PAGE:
Statistical analysis

Parametric statistics were used in this study, and each test was implemented within MATLAB. We used t-tests for comparison of power between pre- and post- SES sessions, as well as t-tests for the comparison of SFC pre and post-SES averaged across each common frequency band used in previous literature (δ-band, θ-band, α-band, β-band, γ-band) [31]; we used a Bonferroni correction for multiple comparisons. We used Pearson’s correlation and linear regression to evaluate trends between changes in firing rate and SFC after SES. The linear mixed-effects model (implemented using MATLAB fitlme) was used to compare the differences in SFC and firing rate in all units in Fig. 3f/g, and for the broad and narrow-width neurons in Fig. 4b. This model accounts for the fact that units, channels, or trials from the same animal are more correlated than those from different animals and is more stringent than computing statistical significance over all units, channels, and trials.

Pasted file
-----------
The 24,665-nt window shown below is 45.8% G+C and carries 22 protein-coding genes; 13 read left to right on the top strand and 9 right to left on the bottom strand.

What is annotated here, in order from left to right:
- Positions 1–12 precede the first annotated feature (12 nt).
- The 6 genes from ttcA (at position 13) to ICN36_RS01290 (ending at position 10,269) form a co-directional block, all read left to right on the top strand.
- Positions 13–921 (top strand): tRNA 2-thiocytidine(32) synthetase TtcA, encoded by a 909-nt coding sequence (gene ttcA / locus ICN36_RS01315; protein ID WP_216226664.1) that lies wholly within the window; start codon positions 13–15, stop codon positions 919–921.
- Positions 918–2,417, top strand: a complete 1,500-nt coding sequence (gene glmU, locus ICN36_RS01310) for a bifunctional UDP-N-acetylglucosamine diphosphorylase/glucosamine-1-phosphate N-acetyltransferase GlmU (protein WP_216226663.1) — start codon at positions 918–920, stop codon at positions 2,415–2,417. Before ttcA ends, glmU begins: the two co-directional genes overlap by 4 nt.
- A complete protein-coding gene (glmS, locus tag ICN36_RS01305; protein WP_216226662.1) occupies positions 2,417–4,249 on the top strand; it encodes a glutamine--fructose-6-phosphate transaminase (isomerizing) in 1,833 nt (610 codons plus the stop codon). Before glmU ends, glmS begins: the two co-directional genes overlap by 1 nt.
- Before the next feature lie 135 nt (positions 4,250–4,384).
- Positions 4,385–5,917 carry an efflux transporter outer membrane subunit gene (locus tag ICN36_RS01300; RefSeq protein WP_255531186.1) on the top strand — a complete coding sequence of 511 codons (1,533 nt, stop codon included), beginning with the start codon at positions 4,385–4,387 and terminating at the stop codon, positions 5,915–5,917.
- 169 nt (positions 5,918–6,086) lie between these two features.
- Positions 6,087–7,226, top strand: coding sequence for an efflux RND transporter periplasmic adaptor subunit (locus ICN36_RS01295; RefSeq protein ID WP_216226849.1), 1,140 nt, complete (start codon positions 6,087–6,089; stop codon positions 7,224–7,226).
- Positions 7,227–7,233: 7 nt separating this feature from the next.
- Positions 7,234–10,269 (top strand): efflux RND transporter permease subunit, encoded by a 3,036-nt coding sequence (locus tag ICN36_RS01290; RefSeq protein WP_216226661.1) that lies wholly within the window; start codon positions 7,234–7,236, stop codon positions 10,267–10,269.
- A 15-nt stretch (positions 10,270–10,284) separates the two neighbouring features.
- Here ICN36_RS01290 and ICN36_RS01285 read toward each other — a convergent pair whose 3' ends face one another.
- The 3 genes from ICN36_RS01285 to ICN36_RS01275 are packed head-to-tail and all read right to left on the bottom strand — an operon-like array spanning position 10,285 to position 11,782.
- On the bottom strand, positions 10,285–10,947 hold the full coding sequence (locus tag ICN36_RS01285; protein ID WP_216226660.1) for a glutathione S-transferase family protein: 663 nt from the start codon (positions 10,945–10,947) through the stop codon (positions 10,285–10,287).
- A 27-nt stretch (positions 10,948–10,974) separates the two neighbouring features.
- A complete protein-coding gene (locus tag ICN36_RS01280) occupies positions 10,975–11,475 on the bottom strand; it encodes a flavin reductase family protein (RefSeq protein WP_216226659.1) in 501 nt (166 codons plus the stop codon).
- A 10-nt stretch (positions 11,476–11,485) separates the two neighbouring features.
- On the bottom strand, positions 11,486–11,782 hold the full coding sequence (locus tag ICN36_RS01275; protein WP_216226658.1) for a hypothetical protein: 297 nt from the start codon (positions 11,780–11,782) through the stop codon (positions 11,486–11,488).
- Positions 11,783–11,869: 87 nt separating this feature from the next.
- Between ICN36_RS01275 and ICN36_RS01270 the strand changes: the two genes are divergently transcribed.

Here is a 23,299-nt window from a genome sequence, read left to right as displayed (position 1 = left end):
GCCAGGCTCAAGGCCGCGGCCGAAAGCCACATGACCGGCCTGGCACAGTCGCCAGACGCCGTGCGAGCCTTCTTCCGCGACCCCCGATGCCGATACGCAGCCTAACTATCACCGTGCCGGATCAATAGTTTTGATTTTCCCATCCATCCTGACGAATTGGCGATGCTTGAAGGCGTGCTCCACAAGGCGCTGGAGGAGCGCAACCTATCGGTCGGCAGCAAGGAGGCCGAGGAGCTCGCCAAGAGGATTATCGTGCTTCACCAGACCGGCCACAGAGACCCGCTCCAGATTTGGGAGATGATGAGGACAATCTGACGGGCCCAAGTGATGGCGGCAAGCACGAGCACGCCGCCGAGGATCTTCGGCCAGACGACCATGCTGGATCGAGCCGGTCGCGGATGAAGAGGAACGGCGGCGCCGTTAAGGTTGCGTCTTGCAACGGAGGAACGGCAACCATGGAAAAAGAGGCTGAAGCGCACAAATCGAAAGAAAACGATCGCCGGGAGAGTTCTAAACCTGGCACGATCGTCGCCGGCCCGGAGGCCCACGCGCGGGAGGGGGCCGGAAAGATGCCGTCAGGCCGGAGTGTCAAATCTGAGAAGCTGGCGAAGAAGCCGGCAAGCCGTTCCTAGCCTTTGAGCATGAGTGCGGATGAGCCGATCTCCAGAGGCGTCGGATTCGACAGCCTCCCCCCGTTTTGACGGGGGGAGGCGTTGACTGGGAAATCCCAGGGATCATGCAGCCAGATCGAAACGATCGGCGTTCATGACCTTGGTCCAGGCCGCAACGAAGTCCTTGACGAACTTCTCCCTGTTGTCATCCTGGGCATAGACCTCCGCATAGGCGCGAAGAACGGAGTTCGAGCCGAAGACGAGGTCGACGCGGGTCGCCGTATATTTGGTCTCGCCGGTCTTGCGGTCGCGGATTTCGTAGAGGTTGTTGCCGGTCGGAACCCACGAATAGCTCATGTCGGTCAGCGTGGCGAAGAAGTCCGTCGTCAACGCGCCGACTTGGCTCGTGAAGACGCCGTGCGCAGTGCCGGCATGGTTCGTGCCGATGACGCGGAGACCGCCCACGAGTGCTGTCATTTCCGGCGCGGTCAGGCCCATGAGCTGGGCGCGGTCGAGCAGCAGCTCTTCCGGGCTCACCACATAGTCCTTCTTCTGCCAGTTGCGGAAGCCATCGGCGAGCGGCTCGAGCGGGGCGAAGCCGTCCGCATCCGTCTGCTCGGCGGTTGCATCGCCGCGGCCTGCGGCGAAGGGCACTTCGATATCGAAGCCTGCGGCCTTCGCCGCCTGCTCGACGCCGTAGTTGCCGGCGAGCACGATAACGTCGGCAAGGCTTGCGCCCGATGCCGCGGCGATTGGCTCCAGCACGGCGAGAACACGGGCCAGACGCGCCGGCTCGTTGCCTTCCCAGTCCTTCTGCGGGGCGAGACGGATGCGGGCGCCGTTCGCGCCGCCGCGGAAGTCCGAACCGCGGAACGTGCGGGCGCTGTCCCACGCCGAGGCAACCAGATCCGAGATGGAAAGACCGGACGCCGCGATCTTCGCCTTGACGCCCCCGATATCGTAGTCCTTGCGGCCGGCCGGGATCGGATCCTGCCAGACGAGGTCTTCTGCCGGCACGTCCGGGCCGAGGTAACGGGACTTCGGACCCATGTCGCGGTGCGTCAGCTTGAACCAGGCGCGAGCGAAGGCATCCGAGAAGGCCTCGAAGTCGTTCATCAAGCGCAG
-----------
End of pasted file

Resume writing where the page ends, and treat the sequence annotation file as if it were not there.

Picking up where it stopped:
Long Evans rats (n = 7) were implanted with either microwire (n = 2) or tetrode (n = 5) arrays in M1 (Fig. 1a). Stimulation was then applied to the distal forearm peripheral nerves (30 min for n = 4 animals, 60 min for n = 3 animals, current magnitude: 564.29 ± 57.46 μA). We found that the motor evoked response was clearly visible in the LFP and showed a large deflection during the train of pulses at 10 Hz that lasted 500 ms, i.e. with a 1% duty cycle (Fig. 1c). As expected, there was a decrement in the response within each train [32].

Firing rate changes